The Influence of Microaffirmations on Undergraduate Persistence in Science Career Pathways

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Abstract

The present studies aimed to advance the measurement and understanding of microaffirmation kindness cues and assessed how they related to historically underrepresented (HU) and historically overrepresented (HO) undergraduate student persistence in science-related career pathways. Study 1 developed and tested the dimensionality of a new Microaffirmations Scale. Study 2 confirmed the two-factor structure of the Microaffirmations Scale and demonstrated that the scale possessed measurement invariance across HU and HO students. Further, the scale was administered as part of a longitudinal design spanning 9 months, with results showing that students’ reported microaffirmations did not directly predict higher intentions to persist in science-related career pathways 9 months later. However, scientific self-efficacy and identity, measures of student integration into the science community, mediated this relationship. Overall, our results demonstrated that microaffirmations can be measured in an academic context and that these experiences have predictive value when they increase students’ integration into their science communities, ultimately resulting in greater intentions to persist 9 months later. Researchers and practitioners can use the Microaffirmations Scale for future investigations to increase understanding of the positive contextual factors that can ultimately help reduce persistence gaps in science, technology, engineering, and mathematics degree attainment.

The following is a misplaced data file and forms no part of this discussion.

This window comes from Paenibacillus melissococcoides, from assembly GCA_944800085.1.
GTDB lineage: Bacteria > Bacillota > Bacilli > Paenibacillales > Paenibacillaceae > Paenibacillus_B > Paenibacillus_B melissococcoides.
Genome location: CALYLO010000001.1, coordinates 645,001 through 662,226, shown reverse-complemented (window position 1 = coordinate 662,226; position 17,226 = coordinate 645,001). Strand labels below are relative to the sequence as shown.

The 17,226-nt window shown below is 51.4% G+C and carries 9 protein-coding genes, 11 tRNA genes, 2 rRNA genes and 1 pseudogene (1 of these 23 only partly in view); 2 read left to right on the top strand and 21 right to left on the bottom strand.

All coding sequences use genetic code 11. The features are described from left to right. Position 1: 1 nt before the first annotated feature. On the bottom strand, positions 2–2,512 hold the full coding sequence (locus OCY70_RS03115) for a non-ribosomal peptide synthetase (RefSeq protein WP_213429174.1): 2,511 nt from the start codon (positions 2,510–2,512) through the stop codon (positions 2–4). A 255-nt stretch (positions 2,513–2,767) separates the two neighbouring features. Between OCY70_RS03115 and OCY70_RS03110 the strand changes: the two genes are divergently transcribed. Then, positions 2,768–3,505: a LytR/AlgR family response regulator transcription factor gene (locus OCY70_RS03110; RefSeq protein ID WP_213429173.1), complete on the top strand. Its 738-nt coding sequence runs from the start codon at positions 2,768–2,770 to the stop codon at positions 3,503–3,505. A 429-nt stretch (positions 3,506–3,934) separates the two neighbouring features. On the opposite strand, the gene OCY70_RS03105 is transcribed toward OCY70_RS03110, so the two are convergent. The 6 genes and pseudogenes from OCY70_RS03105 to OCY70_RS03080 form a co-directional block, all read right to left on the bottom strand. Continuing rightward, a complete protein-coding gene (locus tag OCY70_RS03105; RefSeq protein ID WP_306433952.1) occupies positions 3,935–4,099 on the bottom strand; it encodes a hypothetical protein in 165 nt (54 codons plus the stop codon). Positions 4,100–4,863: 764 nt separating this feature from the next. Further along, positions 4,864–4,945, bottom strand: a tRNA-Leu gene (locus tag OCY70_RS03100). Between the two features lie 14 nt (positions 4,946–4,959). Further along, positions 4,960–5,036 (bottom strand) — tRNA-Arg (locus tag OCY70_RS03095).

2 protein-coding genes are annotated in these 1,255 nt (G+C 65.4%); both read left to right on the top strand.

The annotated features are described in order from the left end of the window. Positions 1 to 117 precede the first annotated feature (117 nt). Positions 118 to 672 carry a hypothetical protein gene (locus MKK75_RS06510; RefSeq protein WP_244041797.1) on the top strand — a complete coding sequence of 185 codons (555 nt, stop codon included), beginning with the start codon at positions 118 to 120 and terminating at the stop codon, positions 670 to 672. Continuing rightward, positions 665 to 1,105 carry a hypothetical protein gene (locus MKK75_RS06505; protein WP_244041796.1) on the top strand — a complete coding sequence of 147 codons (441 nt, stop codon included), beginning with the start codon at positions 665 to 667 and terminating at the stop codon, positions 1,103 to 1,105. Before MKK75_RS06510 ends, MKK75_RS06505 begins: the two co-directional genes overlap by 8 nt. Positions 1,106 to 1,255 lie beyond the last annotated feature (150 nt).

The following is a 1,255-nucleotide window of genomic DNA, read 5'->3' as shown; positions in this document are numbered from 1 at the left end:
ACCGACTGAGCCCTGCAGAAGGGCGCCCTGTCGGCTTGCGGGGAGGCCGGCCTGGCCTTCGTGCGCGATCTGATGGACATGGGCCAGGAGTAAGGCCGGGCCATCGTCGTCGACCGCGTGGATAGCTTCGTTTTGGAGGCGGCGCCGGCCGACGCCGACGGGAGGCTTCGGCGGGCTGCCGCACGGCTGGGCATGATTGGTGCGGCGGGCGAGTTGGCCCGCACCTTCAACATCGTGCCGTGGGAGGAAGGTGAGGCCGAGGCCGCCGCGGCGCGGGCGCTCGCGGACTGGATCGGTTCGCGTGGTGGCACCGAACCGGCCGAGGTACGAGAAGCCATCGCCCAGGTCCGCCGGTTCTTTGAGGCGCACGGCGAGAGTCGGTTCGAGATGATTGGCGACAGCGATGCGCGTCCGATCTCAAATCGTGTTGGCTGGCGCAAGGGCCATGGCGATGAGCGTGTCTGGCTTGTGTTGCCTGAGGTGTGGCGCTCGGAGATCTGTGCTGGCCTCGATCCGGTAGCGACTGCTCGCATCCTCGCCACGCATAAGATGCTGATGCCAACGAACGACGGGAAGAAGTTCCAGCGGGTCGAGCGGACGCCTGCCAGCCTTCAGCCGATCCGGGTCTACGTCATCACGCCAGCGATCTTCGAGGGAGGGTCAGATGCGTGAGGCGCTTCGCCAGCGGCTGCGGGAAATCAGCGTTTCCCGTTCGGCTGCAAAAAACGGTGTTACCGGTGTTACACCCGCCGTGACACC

For the full article, visit: https://www.lifescied.org/doi/10.1187/cbe.19-01-0012#d100020e1

The Diversity Program Consortium Coordination and Evaluation Center at UCLA is supported by Office of the Director of the National Institutes of Health / National Institutes of General Medical Sciences under award number U54GM119024.
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